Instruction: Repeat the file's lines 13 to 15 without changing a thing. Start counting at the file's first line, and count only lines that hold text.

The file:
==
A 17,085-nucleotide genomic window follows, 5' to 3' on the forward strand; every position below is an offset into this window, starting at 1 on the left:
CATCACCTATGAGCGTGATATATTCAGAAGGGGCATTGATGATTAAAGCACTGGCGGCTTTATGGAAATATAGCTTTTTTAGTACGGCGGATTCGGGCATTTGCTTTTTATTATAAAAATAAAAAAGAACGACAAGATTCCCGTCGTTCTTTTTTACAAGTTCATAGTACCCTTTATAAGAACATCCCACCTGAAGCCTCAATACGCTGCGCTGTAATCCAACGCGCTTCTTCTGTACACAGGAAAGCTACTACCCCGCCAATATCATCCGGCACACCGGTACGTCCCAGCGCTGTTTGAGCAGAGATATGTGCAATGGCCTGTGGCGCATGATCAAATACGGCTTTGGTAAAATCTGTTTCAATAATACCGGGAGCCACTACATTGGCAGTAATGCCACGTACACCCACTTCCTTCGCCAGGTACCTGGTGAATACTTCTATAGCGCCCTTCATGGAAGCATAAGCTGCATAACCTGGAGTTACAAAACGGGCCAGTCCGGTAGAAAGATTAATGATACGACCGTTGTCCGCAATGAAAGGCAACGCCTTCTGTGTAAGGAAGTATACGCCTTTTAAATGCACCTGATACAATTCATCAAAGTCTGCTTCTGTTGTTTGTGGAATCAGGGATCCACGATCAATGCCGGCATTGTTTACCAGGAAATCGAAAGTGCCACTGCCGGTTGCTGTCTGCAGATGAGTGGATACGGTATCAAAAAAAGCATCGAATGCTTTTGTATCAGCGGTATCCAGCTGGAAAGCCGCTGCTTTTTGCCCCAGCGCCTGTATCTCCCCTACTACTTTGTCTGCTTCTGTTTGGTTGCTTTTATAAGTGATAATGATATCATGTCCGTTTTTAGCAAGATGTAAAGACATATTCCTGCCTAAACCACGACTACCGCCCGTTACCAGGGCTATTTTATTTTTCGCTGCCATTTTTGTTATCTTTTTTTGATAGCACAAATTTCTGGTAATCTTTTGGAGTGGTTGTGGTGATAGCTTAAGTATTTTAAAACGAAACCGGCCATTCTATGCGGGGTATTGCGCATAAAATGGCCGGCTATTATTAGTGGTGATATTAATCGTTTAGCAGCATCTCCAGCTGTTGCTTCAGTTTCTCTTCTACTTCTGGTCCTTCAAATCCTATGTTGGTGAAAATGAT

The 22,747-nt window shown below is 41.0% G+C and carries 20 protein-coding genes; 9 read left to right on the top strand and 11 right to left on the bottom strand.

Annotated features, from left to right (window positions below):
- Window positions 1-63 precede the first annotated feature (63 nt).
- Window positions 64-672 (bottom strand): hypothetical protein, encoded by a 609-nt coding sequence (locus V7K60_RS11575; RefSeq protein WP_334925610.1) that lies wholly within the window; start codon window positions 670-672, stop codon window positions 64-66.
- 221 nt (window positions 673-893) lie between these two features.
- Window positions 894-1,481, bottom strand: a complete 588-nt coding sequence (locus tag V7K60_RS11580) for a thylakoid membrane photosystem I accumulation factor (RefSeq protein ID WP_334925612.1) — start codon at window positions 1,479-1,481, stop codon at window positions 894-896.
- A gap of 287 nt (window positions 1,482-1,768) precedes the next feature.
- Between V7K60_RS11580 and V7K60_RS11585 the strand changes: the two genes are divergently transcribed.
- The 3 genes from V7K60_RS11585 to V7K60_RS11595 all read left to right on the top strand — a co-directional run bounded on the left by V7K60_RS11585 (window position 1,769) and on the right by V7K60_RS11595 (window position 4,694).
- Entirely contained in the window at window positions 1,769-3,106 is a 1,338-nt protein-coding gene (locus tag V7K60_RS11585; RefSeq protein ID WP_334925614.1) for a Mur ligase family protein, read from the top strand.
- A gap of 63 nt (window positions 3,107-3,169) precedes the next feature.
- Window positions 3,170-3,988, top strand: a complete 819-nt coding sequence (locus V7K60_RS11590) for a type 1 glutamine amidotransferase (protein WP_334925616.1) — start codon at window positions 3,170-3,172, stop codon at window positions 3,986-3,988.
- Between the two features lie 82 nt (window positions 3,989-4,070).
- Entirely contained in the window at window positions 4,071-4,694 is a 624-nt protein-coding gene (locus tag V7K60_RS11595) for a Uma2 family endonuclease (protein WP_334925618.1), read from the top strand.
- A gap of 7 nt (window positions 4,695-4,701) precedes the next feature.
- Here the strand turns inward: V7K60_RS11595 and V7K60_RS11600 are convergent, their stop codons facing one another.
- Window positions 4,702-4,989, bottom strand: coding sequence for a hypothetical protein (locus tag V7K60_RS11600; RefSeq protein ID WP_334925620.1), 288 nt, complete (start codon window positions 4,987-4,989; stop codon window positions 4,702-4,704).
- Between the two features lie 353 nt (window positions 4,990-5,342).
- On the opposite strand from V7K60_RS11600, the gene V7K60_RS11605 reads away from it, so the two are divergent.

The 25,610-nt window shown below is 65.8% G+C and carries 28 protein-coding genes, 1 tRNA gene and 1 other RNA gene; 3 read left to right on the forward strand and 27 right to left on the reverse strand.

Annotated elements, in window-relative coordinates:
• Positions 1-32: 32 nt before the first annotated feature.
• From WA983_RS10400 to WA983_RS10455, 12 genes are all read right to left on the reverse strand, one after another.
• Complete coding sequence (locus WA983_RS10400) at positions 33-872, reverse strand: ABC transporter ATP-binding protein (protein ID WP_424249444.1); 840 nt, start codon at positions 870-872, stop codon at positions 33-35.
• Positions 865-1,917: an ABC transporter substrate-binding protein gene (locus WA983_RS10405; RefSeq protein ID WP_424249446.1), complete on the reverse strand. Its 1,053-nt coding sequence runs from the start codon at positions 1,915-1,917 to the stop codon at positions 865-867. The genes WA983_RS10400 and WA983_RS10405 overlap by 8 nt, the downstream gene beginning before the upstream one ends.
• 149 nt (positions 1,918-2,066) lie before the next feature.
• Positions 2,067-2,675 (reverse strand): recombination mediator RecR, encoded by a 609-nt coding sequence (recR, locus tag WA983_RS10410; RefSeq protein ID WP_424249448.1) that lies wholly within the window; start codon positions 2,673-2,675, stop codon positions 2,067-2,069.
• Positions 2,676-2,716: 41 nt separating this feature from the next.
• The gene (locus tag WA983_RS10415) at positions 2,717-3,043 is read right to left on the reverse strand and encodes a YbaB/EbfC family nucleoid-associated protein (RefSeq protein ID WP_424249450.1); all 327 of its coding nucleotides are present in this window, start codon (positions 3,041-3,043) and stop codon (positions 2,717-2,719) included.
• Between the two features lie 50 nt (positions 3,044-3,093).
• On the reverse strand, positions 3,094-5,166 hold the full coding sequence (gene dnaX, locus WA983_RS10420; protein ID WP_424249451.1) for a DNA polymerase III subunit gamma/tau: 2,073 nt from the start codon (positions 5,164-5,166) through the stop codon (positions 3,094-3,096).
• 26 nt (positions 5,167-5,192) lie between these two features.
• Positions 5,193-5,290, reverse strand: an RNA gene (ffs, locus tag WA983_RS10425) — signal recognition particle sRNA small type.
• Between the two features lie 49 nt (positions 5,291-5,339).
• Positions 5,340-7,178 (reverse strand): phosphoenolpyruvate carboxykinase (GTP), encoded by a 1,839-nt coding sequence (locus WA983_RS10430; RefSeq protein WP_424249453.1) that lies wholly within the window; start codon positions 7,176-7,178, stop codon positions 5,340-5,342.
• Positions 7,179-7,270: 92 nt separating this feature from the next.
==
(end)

- A gap of 63 nt (window positions 3,107-3,169) precedes the next feature.
- Window positions 3,170-3,988, top strand: a complete 819-nt coding sequence (locus V7K60_RS11590) for a type 1 glutamine amidotransferase (protein WP_334925616.1) — start codon at window positions 3,170-3,172, stop codon at window positions 3,986-3,988.
- Between the two features lie 82 nt (window positions 3,989-4,070).